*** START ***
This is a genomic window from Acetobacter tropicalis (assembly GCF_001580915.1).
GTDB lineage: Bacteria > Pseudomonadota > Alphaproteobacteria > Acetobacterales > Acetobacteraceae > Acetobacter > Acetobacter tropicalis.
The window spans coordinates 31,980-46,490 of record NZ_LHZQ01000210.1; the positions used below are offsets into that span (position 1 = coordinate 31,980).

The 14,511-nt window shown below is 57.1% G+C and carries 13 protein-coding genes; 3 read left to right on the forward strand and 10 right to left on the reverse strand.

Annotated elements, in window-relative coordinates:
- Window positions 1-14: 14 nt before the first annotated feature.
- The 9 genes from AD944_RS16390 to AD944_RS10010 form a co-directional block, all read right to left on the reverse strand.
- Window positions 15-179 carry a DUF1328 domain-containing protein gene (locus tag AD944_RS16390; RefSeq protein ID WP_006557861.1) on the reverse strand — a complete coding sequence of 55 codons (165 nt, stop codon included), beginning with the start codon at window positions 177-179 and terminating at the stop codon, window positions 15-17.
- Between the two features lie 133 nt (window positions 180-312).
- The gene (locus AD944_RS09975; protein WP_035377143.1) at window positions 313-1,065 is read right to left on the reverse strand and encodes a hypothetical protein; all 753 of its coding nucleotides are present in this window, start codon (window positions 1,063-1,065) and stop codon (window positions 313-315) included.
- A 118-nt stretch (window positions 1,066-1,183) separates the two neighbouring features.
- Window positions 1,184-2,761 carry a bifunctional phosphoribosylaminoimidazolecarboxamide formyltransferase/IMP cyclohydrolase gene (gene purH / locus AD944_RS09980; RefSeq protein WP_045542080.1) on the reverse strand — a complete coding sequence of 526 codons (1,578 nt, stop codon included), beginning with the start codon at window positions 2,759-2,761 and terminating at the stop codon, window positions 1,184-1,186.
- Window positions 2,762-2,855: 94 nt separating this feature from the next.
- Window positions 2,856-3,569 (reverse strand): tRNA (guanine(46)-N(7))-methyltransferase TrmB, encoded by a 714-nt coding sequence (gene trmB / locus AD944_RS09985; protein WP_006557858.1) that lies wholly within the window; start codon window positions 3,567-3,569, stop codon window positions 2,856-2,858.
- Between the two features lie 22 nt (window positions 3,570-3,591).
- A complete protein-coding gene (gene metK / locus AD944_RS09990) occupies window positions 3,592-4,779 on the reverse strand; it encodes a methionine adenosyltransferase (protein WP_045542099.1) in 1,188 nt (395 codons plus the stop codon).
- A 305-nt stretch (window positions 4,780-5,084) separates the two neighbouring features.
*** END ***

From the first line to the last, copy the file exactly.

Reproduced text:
This is a genomic window from Acetobacter tropicalis (assembly GCF_001580915.1).
GTDB lineage: Bacteria > Pseudomonadota > Alphaproteobacteria > Acetobacterales > Acetobacteraceae > Acetobacter > Acetobacter tropicalis.
The window spans coordinates 31,980-46,490 of record NZ_LHZQ01000210.1; the positions used below are offsets into that span (position 1 = coordinate 31,980).

The 14,511-nt window shown below is 57.1% G+C and carries 13 protein-coding genes; 3 read left to right on the forward strand and 10 right to left on the reverse strand.

Annotated elements, in window-relative coordinates:
- Window positions 1-14: 14 nt before the first annotated feature.
- The 9 genes from AD944_RS16390 to AD944_RS10010 form a co-directional block, all read right to left on the reverse strand.
- Window positions 15-179 carry a DUF1328 domain-containing protein gene (locus tag AD944_RS16390; RefSeq protein ID WP_006557861.1) on the reverse strand — a complete coding sequence of 55 codons (165 nt, stop codon included), beginning with the start codon at window positions 177-179 and terminating at the stop codon, window positions 15-17.
- Between the two features lie 133 nt (window positions 180-312).
- The gene (locus AD944_RS09975; protein WP_035377143.1) at window positions 313-1,065 is read right to left on the reverse strand and encodes a hypothetical protein; all 753 of its coding nucleotides are present in this window, start codon (window positions 1,063-1,065) and stop codon (window positions 313-315) included.
- A 118-nt stretch (window positions 1,066-1,183) separates the two neighbouring features.
- Window positions 1,184-2,761 carry a bifunctional phosphoribosylaminoimidazolecarboxamide formyltransferase/IMP cyclohydrolase gene (gene purH / locus AD944_RS09980; RefSeq protein WP_045542080.1) on the reverse strand — a complete coding sequence of 526 codons (1,578 nt, stop codon included), beginning with the start codon at window positions 2,759-2,761 and terminating at the stop codon, window positions 1,184-1,186.
- Window positions 2,762-2,855: 94 nt separating this feature from the next.
- Window positions 2,856-3,569 (reverse strand): tRNA (guanine(46)-N(7))-methyltransferase TrmB, encoded by a 714-nt coding sequence (gene trmB / locus AD944_RS09985; protein WP_006557858.1) that lies wholly within the window; start codon window positions 3,567-3,569, stop codon window positions 2,856-2,858.
- Between the two features lie 22 nt (window positions 3,570-3,591).
- A complete protein-coding gene (gene metK / locus AD944_RS09990) occupies window positions 3,592-4,779 on the reverse strand; it encodes a methionine adenosyltransferase (protein WP_045542099.1) in 1,188 nt (395 codons plus the stop codon).
- A 305-nt stretch (window positions 4,780-5,084) separates the two neighbouring features.